Material that is displayed on the Web or otherwise “publicly available” is not necessarily freely reusable. Minimum permissions should include the right to publish in Anthropoetics and include specific terms of how the image may or may not be manipulated (resizing, resampling, cropping, changing color space and file format, enhancing, redrawing, etc.). If material is downloaded from the Web, source URLs should be provided and recorded in the Bibliography. In-text links without proper citations are not sufficient as source documentation.
  • Bibliography: Documentation in text and notes should be supported by a bibliography of works cited. Either footnotes or endnotes can be included, but not both. Information in notes and the bibliography may overlap, but notes do not replace the bibliography. Entries referencing images included in the bibliography should include source URLs and/or DOIs.
  • Style: You should adhere to either MLA or Chicago style guidelines.
  • Language: All articles must be in English. Non-English quotations should be followed immediately in the text by a translation in [brackets]. You should cite the source of the translation or identify yourself as its creator.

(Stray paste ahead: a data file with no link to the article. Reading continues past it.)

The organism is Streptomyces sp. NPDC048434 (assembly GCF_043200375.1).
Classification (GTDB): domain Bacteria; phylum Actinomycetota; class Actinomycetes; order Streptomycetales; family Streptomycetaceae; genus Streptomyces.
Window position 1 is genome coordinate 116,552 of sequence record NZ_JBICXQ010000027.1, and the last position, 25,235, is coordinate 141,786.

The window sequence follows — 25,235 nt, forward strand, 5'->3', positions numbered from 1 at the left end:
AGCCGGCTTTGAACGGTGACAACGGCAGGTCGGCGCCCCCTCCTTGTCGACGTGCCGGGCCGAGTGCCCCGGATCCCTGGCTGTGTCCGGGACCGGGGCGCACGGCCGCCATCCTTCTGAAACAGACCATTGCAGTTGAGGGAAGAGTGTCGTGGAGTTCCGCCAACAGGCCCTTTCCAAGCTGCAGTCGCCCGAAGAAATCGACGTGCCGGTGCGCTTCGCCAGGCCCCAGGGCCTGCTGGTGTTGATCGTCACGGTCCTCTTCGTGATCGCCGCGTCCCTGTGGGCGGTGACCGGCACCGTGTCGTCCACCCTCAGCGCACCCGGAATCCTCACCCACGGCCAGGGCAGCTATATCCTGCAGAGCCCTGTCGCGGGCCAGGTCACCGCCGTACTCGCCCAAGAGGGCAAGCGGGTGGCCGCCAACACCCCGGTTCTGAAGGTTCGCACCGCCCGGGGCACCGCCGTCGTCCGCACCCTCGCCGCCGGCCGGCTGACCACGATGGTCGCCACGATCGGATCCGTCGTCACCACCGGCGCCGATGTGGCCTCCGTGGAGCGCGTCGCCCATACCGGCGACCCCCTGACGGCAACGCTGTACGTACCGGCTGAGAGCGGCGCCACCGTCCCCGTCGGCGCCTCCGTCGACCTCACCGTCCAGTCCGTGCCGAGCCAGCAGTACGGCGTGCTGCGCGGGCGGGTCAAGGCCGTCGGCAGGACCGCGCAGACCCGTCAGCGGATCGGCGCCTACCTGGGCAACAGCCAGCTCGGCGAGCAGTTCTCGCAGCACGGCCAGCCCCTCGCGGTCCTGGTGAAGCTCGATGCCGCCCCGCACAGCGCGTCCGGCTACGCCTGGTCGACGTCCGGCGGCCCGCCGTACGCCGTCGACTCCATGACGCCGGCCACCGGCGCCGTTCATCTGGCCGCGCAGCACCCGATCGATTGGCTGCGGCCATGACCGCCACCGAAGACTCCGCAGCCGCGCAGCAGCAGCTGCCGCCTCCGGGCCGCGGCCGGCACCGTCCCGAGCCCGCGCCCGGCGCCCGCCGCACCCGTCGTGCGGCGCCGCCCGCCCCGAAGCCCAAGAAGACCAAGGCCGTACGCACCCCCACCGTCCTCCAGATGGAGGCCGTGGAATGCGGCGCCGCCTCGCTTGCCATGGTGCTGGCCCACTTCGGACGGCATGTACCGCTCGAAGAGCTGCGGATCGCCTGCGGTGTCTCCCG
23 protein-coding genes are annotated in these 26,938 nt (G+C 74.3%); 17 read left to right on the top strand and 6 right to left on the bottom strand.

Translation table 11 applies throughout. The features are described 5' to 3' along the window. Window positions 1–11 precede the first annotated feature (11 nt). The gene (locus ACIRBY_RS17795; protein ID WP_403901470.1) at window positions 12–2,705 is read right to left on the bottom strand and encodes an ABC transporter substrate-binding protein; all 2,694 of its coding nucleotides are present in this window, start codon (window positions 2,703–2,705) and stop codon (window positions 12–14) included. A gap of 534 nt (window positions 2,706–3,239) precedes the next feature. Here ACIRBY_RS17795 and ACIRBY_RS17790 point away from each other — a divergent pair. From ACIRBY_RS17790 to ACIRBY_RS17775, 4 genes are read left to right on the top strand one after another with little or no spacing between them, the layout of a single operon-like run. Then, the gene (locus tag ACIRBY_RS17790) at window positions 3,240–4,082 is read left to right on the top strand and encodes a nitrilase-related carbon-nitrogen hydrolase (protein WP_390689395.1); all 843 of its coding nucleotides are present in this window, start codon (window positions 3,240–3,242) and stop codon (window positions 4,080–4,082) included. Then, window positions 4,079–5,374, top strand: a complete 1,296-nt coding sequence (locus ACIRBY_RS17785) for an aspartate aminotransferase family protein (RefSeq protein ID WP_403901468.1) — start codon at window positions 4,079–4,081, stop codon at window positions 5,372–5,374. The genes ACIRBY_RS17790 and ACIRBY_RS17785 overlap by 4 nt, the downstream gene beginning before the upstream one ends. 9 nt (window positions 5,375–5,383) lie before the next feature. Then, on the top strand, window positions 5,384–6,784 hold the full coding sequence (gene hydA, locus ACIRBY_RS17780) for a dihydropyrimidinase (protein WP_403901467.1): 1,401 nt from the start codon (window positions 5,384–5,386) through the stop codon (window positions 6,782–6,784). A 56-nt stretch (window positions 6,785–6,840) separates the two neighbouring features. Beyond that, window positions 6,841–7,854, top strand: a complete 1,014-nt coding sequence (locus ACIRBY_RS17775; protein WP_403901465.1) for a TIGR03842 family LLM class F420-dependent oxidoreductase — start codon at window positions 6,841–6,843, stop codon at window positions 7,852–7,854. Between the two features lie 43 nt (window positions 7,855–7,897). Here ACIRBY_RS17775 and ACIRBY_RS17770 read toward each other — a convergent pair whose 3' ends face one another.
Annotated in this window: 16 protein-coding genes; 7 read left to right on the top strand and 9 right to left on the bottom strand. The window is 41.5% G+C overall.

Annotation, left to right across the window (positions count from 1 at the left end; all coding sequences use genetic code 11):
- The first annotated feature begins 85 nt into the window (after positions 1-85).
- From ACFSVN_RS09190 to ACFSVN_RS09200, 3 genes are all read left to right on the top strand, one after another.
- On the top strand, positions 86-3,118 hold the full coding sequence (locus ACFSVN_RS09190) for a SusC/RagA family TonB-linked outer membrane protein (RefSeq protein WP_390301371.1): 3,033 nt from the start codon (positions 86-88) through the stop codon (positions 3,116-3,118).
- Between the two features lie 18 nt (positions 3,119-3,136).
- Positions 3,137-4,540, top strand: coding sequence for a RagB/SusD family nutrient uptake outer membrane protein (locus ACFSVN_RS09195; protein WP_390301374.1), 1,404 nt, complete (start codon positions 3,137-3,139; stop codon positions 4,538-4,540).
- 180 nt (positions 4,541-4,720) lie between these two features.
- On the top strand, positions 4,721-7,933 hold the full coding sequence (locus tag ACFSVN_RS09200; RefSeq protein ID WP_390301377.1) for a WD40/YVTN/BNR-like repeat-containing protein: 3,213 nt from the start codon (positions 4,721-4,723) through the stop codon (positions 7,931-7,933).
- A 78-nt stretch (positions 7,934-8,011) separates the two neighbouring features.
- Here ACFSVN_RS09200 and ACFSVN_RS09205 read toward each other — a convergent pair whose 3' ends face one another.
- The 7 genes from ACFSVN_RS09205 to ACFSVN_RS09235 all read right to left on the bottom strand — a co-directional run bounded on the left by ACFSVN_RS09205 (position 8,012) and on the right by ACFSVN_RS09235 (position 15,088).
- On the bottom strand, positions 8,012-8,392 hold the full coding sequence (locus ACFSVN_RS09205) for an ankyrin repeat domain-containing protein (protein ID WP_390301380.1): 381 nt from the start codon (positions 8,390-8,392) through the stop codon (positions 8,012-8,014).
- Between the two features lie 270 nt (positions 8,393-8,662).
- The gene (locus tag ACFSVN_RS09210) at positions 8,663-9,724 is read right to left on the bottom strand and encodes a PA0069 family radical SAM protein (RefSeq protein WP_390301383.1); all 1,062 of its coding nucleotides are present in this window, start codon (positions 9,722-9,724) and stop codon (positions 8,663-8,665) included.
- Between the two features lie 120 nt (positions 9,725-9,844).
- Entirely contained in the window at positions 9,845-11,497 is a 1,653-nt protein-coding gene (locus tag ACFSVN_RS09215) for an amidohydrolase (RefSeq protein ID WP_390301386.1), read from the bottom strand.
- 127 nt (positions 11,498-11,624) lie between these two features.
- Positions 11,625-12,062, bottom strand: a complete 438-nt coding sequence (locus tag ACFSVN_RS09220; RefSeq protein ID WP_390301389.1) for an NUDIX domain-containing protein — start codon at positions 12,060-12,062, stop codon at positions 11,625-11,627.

• Links: Please be sure to verify all hyperlinks included in your article. Hyperlinks should not simply be included blog-style in the text. Documentation requires a full citation.
  • Benchmark: A brief paragraph about yourself; some recent examples: XXIII, 2 | XXIV, 1
  • Address information: The institutional and/or street address and email address that you wish to include at the head of your article.
  • Please:
    -Leave no spaces around dashes: not yes – but but yes—but
    -Use spaces between suspension points: not …  but . . . 
    -Place . and , (but not ? ! ; or : ) inside (single or double) quotes: not “x“. but “x.”
Please send your submission via email to:


Eric Gans, Editor
UCLA ELTS (French)
Los Angeles CA 90095-1550


[1] Anthropoetics is supported by the UCLA Humanities Division and sits under the broad disciplinary umbrella of humanistic thought and its broad range of methods. The Library of Congress notice for Anthropoetics (https://lccn.loc.gov/sn95005166) assigns the journal the Library of Congress Classification of GN33 and the Dewey classification of 301. LCC class GN covers “anthropology” (Library of Congress, Library of Congress Classification PDF Files: G outline,  p. x at https://www.loc.gov/aba/publications/FreeLCC/LCC_G2019OUT.pd). Dewey 301 generally encompasses Sociology and Anthropology and includes “interdisciplinary works on society, humans” and “philosophy and theory.” (See OCLC, Dewey Decimal Classification: 300 Social sciences, pp. 341-342 at https://www.oclc.org/content/dam/oclc/webdewey/help/300.pdf)

[2] The Generative Anthropology Society Conference (GASC) was first held in Vancouver in 2007, and annually ever since.

[3] So far, there has been no practical need to exercise this principle.

[4] See Lynch, John with Lisa Snyder, Annelie Rugg, Deidre Whitmore, Lucian Tucker, Todd Presner, Miriam Posner, and Patrick Svensson, “Scholarly Web Design Best Practices for Sustainability,” posted to The HumTech Blog by Annelie Rugg on June 14, 2017, https://humtech.ucla.edu/bestpractice/web-sustainability-best-practices/ .